Brave New World

Brave New World

And, Brave New World Revisited

Book - 2004
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The astonishing novel Brave New World, originally published in 1932, presents Aldous Huxley's vision of the future-of a world utterly transformed. Through the most efficient scientific and psychological engineering, people are genetically designed to be passive and therefore consistently useful to the ruling class. This powerful work of speculative fiction sheds a blazing critical light on the present and is considered to be Huxley's most enduring masterpiece. Following Brave New World is the nonfiction work Brave New World Revisited, first published in 1958. It is a fascinating work in which Huxley uses his tremendous knowledge of human relations to compare the modern-day world with the prophetic fantasy envisioned in Brave New World, including threats to humanity, such as overpopulation, propaganda, and chemical persuasion.
Publisher: New York : HarperCollins, [2004]
Edition: 1st ed
ISBN: 9780060535261
0060535261
Branch Call Number: HUXLEY A
Characteristics: xxi, 340 pages ; 24 cm
Additional Contributors: Huxley, Aldous 1894-1963
Uniform Title: Brave new world revisited

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v
VForce
Aug 05, 2012

As flies to wanton boys are we to the gods; they kill us for their sport.

v
VForce
Aug 03, 2012

Each of us, of course, goes through life inside a bottle. But if we happen to be Alphas, our bottles are, relatively speaking, enormous.

v
VForce
Aug 03, 2012

People are happy; they get what they want, and they never want what they can't get; they are so conditioned that they practically can't help behaving as they ought to behave.

v
VForce
Aug 02, 2012

“How many goodly creatures are there here! How beautious mankind is! O brave new world..."

v
VForce
Jul 28, 2012

The purpose of life was not the maintenance of well-being, but some intensification and refining of consciousness, some enlargement of knowledge.

v
VForce
Jul 14, 2012

The mind that judges and desires and decides - made up of these suggestions. But all these suggestions are OUR suggestions! Suggestions from the state.

v
VForce
Jul 14, 2012

All conditioning aims at that: making peope like their unescapable social destiny.

k
kokosowe
Jul 16, 2008

"One of the principal functions of a friend is to suffer (in a milder and symbolic form) the punishments that we should like, but are unable, to inflict upon our enemies."

p
pie
Jun 25, 2008

Community, Identity, Stability

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1
1aa
Jul 02, 2015

This particular copy had a lot of annoying underlining in it.
Besides that, it was a bit of a let down: not well structured, jumping from scene to scene, and staccato dialogue.
The collection of essays at the end were actually more enjoyable.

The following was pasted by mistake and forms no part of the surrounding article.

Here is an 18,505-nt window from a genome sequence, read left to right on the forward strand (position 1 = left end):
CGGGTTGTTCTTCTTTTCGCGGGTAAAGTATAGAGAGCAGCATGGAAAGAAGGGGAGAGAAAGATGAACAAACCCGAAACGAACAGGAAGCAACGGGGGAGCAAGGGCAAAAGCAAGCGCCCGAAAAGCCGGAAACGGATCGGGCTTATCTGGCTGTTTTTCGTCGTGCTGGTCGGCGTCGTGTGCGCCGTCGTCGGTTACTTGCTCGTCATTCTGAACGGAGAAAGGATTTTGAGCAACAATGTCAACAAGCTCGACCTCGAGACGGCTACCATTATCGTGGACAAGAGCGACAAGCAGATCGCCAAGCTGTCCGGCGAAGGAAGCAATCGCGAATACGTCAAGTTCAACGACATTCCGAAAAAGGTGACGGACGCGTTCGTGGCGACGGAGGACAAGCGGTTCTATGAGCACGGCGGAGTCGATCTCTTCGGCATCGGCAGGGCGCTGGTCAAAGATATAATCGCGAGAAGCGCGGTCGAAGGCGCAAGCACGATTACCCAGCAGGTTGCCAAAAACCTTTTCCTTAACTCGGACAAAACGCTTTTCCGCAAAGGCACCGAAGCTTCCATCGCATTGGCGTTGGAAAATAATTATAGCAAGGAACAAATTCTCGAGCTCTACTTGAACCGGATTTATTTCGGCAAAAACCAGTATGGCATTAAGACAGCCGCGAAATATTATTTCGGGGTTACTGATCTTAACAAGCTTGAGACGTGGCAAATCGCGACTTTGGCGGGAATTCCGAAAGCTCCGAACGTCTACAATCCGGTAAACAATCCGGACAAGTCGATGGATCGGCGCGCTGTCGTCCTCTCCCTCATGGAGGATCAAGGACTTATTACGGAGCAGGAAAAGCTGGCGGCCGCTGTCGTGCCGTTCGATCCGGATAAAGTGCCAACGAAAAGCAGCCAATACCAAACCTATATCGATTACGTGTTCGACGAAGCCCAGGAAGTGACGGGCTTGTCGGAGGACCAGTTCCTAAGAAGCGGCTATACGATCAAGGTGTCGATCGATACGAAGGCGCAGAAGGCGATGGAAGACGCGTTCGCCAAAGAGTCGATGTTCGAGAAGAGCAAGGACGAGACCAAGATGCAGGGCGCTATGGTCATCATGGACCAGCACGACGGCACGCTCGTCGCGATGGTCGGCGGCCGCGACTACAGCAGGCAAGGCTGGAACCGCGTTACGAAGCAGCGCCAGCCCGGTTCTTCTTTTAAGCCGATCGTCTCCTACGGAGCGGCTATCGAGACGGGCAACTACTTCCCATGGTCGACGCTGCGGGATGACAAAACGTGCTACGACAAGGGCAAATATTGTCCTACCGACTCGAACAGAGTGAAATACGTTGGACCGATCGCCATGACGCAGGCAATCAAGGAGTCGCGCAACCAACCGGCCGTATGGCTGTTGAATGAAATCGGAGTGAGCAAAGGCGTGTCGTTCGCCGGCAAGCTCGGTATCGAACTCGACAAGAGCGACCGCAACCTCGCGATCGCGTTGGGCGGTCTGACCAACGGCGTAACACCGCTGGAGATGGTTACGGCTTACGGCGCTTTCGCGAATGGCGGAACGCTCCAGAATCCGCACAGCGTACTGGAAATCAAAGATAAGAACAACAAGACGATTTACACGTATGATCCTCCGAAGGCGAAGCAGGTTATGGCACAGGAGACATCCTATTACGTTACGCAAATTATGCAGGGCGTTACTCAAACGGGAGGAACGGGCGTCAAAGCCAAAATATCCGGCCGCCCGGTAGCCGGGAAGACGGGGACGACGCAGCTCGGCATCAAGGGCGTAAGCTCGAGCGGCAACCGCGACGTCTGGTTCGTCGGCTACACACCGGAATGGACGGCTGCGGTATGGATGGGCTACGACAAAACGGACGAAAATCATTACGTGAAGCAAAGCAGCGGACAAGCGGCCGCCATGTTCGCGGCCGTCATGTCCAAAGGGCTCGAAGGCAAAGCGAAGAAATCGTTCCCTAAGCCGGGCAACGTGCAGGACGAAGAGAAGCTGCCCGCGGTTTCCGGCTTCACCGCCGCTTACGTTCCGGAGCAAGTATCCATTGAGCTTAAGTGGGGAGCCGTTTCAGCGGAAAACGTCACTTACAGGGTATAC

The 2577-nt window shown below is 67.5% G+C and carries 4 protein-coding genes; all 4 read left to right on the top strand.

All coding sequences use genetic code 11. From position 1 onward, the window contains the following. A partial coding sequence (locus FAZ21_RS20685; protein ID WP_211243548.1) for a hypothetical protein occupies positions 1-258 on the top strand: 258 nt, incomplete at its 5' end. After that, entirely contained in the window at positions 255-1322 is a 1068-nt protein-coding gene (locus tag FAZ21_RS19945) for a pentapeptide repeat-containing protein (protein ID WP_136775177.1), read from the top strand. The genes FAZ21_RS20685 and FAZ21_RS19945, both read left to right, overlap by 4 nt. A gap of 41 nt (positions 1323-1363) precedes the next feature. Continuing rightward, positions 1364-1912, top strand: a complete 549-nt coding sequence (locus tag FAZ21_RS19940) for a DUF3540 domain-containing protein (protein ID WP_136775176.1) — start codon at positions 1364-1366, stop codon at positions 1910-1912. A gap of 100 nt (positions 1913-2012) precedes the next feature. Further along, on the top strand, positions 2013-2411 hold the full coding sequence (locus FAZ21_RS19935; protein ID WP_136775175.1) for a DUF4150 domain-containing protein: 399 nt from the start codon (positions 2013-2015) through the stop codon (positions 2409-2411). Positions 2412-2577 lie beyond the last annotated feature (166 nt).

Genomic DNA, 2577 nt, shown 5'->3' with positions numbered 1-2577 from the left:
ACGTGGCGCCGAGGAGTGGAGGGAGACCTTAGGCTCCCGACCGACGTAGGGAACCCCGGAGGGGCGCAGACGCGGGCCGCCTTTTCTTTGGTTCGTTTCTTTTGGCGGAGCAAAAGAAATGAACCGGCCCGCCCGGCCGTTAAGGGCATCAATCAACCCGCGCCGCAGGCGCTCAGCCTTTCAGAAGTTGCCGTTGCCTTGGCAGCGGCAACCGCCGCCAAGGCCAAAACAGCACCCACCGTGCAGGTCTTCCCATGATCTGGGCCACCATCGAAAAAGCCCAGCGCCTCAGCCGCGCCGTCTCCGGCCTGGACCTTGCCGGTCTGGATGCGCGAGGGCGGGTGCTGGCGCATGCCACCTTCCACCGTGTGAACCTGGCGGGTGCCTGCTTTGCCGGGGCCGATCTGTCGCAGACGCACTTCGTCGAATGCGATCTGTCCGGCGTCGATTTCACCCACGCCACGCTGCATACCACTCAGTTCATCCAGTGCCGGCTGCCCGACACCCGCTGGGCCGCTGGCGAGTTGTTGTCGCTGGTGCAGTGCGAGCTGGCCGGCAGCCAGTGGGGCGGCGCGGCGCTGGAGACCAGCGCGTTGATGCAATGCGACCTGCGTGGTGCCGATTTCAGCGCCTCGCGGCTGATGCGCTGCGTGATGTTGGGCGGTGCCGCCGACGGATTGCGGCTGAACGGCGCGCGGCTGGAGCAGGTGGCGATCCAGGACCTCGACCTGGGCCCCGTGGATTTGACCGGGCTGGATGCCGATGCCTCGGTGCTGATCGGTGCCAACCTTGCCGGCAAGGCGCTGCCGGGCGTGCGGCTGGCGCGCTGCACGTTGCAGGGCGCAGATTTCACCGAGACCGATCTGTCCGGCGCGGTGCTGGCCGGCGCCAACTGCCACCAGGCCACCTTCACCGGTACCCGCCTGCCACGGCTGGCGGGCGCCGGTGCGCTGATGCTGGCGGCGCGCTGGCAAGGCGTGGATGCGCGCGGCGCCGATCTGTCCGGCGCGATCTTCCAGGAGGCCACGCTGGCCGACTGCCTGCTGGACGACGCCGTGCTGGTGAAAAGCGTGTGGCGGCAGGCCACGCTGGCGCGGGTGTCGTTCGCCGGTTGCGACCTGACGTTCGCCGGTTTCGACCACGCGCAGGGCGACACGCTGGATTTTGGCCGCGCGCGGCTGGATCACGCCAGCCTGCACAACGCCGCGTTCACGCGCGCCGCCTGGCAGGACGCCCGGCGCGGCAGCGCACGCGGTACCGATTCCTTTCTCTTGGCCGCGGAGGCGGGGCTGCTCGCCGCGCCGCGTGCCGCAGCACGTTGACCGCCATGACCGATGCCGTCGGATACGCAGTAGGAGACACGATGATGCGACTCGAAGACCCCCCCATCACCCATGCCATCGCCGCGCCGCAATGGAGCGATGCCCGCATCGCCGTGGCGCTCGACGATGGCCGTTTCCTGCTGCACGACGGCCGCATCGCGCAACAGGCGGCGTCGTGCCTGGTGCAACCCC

n
nidofito
Sep 24, 2014

It's a tough book to get into. Having never been a huge fan of dystopian worlds plus the clunky writing made me worry if I could muster enough enthusiasm for the entire thing. But I'm glad I did, because as soon as I braved through the first few pages, I kinda got into the flow of it. I loved the whole tour that the D.H.C. was giving the students along with the introduction of the various characters and the basic setup of this 'brave new world.' Another bit that I liked was the conversation between John and Mustapha at the end. Very thought provoking.

unbalancedbutfair Sep 25, 2012

An enduring political and social commentary. Perhaps one of the themes that jumped out at me most is belonging. None of the characters feel they fit, and indeed they don't fit from a more objective standpoint. The question is one of degree. That's an important, beautifully explored thought in here. Who, along the scale of "fitting in" is happiest? Are any of them? Does anyone actually fit? I have yet to see this question explored better. But that is just one of the themes. It's a good read well worth your time.

m
macido
Aug 29, 2012

If you google best movie of all time you will get citizen kane among top 3 in a lot of those lists. You will have many younger people scratching their heads like me after watching it saying "really?"

While i 100% appreciate the timelessness of this book, and the Nostradamus like predictions he was able to make 70 years ago. I felt the writing style to be too out of date, disconnected story progression with huge leaps in plot with no explination.
Perhaps i am spoiled by recent day writing mechanics as a younger audience.

m
mitch_beattie
Jul 15, 2012

Definitely a great work of dystopian fiction, especially since it feels so ahead of its time. Despite this however, the book's second half "Brave New World Revisited" feels a little dated, perhaps because some of Huxley's original predictions didn't quite pan out when he stated they would. Both books are a worthwhile read though and I would reccommend them both.

p
patrol_barry
Jul 29, 2008

Another superb portrayal of futuristic dystopian culture--a must read if you like Orwell's '1984'.

p
pie
Jun 25, 2008

Another one of those great dystopia (or utopia--depending on your preference) reads. A classic.

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p
pie
Jun 25, 2008

pie thinks this title is suitable for 11 years and over

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